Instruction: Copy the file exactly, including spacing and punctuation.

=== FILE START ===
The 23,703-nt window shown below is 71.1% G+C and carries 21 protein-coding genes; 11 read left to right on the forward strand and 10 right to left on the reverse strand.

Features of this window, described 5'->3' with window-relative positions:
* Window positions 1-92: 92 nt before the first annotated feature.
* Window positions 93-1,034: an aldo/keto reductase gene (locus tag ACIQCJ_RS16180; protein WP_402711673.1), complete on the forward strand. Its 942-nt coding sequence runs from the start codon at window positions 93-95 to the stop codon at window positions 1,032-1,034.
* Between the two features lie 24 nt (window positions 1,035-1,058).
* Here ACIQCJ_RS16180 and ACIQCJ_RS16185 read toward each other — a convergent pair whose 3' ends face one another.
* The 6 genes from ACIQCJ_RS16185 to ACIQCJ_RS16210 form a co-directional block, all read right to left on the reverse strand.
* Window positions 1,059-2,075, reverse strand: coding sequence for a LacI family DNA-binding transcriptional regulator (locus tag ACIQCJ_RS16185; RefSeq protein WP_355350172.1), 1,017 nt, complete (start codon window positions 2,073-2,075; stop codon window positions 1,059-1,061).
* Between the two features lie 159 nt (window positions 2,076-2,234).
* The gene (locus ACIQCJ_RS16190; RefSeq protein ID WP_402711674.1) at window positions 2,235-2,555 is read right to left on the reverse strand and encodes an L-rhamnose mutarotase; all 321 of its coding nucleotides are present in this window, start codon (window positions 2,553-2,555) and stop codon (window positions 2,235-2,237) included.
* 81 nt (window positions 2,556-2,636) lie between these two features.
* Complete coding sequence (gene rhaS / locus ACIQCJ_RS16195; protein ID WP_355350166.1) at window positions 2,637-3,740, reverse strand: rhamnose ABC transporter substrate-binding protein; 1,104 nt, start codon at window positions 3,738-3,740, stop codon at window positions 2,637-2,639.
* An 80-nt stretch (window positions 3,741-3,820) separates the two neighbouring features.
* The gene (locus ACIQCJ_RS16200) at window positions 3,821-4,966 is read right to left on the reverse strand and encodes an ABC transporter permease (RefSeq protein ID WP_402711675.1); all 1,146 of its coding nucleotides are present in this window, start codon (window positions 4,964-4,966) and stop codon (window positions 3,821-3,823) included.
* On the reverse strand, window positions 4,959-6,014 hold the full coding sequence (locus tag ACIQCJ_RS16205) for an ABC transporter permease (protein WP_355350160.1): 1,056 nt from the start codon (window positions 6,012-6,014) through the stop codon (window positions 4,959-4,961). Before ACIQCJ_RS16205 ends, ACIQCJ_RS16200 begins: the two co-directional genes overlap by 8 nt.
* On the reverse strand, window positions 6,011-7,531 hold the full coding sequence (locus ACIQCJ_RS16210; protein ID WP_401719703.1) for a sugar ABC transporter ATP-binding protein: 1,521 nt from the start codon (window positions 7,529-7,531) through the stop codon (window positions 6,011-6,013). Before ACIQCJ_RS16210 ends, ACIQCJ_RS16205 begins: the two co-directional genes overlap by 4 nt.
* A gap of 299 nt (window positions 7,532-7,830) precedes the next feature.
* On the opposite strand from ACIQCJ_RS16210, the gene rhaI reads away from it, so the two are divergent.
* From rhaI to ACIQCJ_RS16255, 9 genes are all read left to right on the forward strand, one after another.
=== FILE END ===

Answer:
The 23,703-nt window shown below is 71.1% G+C and carries 21 protein-coding genes; 11 read left to right on the forward strand and 10 right to left on the reverse strand.

Features of this window, described 5'->3' with window-relative positions:
* Window positions 1-92: 92 nt before the first annotated feature.
* Window positions 93-1,034: an aldo/keto reductase gene (locus tag ACIQCJ_RS16180; protein WP_402711673.1), complete on the forward strand. Its 942-nt coding sequence runs from the start codon at window positions 93-95 to the stop codon at window positions 1,032-1,034.
* Between the two features lie 24 nt (window positions 1,035-1,058).
* Here ACIQCJ_RS16180 and ACIQCJ_RS16185 read toward each other — a convergent pair whose 3' ends face one another.
* The 6 genes from ACIQCJ_RS16185 to ACIQCJ_RS16210 form a co-directional block, all read right to left on the reverse strand.
* Window positions 1,059-2,075, reverse strand: coding sequence for a LacI family DNA-binding transcriptional regulator (locus tag ACIQCJ_RS16185; RefSeq protein WP_355350172.1), 1,017 nt, complete (start codon window positions 2,073-2,075; stop codon window positions 1,059-1,061).
* Between the two features lie 159 nt (window positions 2,076-2,234).
* The gene (locus ACIQCJ_RS16190; RefSeq protein ID WP_402711674.1) at window positions 2,235-2,555 is read right to left on the reverse strand and encodes an L-rhamnose mutarotase; all 321 of its coding nucleotides are present in this window, start codon (window positions 2,553-2,555) and stop codon (window positions 2,235-2,237) included.
* 81 nt (window positions 2,556-2,636) lie between these two features.
* Complete coding sequence (gene rhaS / locus ACIQCJ_RS16195; protein ID WP_355350166.1) at window positions 2,637-3,740, reverse strand: rhamnose ABC transporter substrate-binding protein; 1,104 nt, start codon at window positions 3,738-3,740, stop codon at window positions 2,637-2,639.
* An 80-nt stretch (window positions 3,741-3,820) separates the two neighbouring features.
* The gene (locus ACIQCJ_RS16200) at window positions 3,821-4,966 is read right to left on the reverse strand and encodes an ABC transporter permease (RefSeq protein ID WP_402711675.1); all 1,146 of its coding nucleotides are present in this window, start codon (window positions 4,964-4,966) and stop codon (window positions 3,821-3,823) included.
* On the reverse strand, window positions 4,959-6,014 hold the full coding sequence (locus tag ACIQCJ_RS16205) for an ABC transporter permease (protein WP_355350160.1): 1,056 nt from the start codon (window positions 6,012-6,014) through the stop codon (window positions 4,959-4,961). Before ACIQCJ_RS16205 ends, ACIQCJ_RS16200 begins: the two co-directional genes overlap by 8 nt.
* On the reverse strand, window positions 6,011-7,531 hold the full coding sequence (locus ACIQCJ_RS16210; protein ID WP_401719703.1) for a sugar ABC transporter ATP-binding protein: 1,521 nt from the start codon (window positions 7,529-7,531) through the stop codon (window positions 6,011-6,013). Before ACIQCJ_RS16210 ends, ACIQCJ_RS16205 begins: the two co-directional genes overlap by 4 nt.
* A gap of 299 nt (window positions 7,532-7,830) precedes the next feature.
* On the opposite strand from ACIQCJ_RS16210, the gene rhaI reads away from it, so the two are divergent.
* From rhaI to ACIQCJ_RS16255, 9 genes are all read left to right on the forward strand, one after another.